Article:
HA. Redundancy C.A.R.P.

High Availability & Redundancy with C.A.R.P.

One of the more powerful features of Fortress Fire™ is to set-up a redundant firewall with automatic fail-over option. This chapter describes step by step how to create a set-up based on two networks. The will be used for the internal network and will be used to route our traffic to the internet.Click to Enlarge
  When using CARP ( https://www.freebsd.org/doc/handbook/carp.html ), all fail-safe interfaces should have a dedicated ip address which will be combined with one shared virtual ip address to communicate to both networks. In the picture above the dashed lines are used to mark the virtual addresses. The configuration file (xml) for both firewalls can be downloaded from the wiki.


There is some terminology involved in setting up a CARP cluster, which we will explain briefly first:


Common Address Redundancy Protocol uses IP protocol 112, is derived from OpenBSD and uses multicast packets to signal it’s neighbours about it’s status. Always make sure that each interface can receive carp packets. Every virtual interface must have a unique Virtual Host ID (vhid), which is shared across the physical machines. To determine which physical machine has a higher priority, the advertised skew is used. A lower skew means a higher score. (our master firewall uses 0).


Together with CARP, we can use pfSync to replicate our firewalls state. When failing over you need to make sure both machines know about all connections to make the migration seamless. It’s highly advisable to use a dedicated interface for pfSync packets between the hosts, both for security reasons (state injection) as for performance.


Fortress Fire™ includes a mechanism to keep the configuration of the backup server in sync with the master. This mechanism is called xmlrpc sync and can be found under System -> High Availability.

Setup interfaces and basic firewall rules

Our example uses three interfaces, which all have a rather basic setup.


Go to interfaces, make sure you have all three interfaces assigned and setup the following addresses and subnets:
Next we need to make sure the appropriate protocols can be used on the different interfaces, go to firewall -> rules and make sure both LAN and WAN accept at least carp packets (see protocol selection). Because we’re connecting both firewalls using a direct cable connection, we will add a single rule to accept all traffic on all protocols for that specific interface. Another option is to only accept traffic to the GUI port and pfSync protocol.


The backup server needs it’s own dedicated addresses, we will use these:
Because we are going to synchronize firewall settings between both hosts, we only need to make sure that the pfsync interface can accept data from the master for the initial setup. Use the same rule as used for the master on this interface.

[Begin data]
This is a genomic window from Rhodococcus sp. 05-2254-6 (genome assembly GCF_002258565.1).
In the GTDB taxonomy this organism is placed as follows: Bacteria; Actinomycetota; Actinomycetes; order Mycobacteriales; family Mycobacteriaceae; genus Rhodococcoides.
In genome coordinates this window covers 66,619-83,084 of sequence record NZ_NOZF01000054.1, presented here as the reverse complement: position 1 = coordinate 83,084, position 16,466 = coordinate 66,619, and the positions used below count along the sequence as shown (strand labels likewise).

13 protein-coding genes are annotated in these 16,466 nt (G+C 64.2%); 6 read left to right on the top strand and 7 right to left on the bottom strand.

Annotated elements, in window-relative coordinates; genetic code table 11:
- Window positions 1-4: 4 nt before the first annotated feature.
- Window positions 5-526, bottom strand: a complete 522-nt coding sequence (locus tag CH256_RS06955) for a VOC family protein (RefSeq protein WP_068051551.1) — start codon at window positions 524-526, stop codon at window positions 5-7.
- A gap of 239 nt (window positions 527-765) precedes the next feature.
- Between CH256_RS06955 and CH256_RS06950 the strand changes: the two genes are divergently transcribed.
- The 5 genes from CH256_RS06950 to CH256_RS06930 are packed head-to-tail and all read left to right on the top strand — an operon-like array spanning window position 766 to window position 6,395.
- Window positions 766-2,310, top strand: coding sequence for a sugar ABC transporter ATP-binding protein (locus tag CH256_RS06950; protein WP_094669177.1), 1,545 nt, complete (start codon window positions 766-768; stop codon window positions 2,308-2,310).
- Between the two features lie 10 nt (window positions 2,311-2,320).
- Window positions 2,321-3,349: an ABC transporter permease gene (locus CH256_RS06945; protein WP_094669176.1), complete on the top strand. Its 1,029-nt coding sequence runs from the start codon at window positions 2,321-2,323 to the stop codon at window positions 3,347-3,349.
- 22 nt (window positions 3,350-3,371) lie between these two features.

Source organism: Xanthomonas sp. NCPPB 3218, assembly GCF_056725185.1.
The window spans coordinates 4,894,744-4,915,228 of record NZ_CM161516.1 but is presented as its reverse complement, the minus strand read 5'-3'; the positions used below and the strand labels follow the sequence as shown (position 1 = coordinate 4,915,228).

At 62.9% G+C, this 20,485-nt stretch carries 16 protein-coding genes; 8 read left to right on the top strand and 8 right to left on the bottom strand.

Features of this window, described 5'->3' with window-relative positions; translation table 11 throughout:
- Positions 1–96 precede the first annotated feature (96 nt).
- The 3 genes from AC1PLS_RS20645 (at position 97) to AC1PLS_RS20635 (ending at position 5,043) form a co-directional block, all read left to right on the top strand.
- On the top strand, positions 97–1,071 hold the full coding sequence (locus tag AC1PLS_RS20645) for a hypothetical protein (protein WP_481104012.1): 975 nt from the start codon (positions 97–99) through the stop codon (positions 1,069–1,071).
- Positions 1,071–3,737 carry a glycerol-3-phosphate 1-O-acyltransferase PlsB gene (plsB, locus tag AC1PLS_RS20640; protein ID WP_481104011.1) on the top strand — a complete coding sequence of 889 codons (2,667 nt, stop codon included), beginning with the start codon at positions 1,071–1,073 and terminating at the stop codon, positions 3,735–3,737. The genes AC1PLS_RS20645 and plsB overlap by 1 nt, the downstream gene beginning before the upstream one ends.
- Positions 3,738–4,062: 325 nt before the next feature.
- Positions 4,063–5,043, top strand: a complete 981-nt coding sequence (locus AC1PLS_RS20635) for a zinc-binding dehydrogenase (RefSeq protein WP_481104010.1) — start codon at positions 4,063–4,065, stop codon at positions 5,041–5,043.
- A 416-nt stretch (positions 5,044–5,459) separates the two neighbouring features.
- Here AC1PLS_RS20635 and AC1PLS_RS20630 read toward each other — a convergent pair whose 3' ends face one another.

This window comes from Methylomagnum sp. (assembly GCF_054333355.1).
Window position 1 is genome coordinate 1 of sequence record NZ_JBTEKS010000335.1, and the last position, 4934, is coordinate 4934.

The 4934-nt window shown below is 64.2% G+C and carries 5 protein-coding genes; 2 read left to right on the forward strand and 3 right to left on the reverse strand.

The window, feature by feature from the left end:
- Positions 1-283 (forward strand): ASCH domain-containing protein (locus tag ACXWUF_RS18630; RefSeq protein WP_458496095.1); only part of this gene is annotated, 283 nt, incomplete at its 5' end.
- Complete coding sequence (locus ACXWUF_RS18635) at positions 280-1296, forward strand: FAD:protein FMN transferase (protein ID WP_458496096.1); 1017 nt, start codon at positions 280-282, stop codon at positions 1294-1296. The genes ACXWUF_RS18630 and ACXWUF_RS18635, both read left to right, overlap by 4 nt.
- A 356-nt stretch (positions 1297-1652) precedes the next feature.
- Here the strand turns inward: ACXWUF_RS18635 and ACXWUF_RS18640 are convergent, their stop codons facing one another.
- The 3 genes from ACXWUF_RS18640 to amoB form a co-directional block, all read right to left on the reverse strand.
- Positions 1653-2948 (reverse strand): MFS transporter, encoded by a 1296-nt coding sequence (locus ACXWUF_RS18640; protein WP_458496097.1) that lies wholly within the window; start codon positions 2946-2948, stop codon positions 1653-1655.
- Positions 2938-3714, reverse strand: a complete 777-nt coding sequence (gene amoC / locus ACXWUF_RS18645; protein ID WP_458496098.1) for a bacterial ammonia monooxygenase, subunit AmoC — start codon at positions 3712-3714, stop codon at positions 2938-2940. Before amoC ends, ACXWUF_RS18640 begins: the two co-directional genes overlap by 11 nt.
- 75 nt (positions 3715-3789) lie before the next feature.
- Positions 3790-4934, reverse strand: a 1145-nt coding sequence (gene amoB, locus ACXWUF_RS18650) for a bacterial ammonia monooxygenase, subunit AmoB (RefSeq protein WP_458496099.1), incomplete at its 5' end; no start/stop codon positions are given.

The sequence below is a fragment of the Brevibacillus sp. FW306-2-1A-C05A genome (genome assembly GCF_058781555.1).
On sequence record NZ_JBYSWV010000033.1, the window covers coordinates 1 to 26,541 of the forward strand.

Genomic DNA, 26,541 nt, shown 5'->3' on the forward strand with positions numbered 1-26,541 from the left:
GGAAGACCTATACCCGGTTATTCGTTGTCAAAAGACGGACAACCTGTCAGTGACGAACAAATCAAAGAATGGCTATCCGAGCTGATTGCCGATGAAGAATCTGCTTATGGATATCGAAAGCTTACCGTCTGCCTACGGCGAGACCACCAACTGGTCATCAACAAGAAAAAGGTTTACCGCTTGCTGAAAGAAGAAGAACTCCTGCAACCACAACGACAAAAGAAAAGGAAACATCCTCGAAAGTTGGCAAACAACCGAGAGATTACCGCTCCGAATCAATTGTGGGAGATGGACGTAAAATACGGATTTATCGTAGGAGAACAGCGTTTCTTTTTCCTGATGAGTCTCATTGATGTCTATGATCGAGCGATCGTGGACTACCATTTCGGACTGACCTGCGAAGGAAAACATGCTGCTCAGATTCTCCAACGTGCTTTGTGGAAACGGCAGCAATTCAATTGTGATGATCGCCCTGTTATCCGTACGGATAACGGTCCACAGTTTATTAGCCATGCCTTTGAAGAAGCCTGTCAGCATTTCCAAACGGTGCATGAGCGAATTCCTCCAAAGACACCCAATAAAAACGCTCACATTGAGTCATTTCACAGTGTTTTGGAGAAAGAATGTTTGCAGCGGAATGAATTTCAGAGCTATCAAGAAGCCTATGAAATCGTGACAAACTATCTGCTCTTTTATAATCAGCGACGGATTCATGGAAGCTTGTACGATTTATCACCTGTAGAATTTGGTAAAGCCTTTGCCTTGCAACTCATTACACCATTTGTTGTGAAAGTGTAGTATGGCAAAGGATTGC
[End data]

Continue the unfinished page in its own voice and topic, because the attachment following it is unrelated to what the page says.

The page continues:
Setup Virtual IPs

On the master node we are going to setup our Virtual IP addresses, which will also be used for the backup node after synchronisation. Go to Firewall -> Virtual IPs and add a new one with the following characteristics:
Type Carp
Interface WAN
IP addresses / 24
Virtual password Fortress Fire™ (the example uses this)
VHID Group 1
Advertising Frequency Base 1 / Skew 0
Description VIP WAN
And another using the following:
Type Carp
Interface LAN
IP addresses / 24
Virtual password Fortress Fire™ (the example uses this)
VHID Group 3
Advertising Frequency Base 1 / Skew 0
Description VIP LAN

Setup outbound NAT

When traffic is going out of the firewall it should also use the virtual IP address to make a seamless migration possible. The default for Fortress Fire™ is to use the interfaces IP address, which is in our case the wrong one. Go to Firewall -> NAT and select outbound nat. Choose manual outbound nat on this page and change the rules originating from the network to use the CARP virtual interface (

(optional) Setup DHCP server

When using dhcp for the local area network, there are some things to consider. All clients should use the virtual address in stead of the physical address it’s normally propagating. Next thing to consider is there will be two servers active at the same time, which should know of each others pools. If dns requests are also forwarded by Fortress Fire™, make sure the dhcp server sends the right ip address. These are settings used in our example (on the master server):
DNS servers
Failover peer IP

Setup HA sync (xmlrpc) and pfSync

First we should enable pfSync using our dedicated interface using the master firewall. Go to System -> High Availability, enable pfsync and select the interface used for pfSync. Next setup the peer ip to the other hosts address ( Now we need to configure the settings we want to duplicating to the backup server using the xmlrpc sync option. For our setup we will enable the following:
Synchronize rules
Synchronize NAT
Synchronize DHCPD
Synchronize Virtual IPs

Finalize setup

Just to make sure all settings are properly applied, reboot both firewalls before testing.

Testing setup

First go to Status -> Carp in the Fortress Fire™ webinterface and check if both machines are properly initialized. To test our setup, we will connect a client to the local area network and open a ssh connection to a host behind both firewalls. Now when connected you should be able to look at the state table on both Fortress Fire™ firewalls (Diagnostics -> States) and they should both display the same connection. Next try to pull the network plug from the master firewall and it should move over to the backup without loosing (or freezing) the ssh connection.


configuration for master server : File:Carp example master.xml configuration for backup server : File:Carp example backup.xml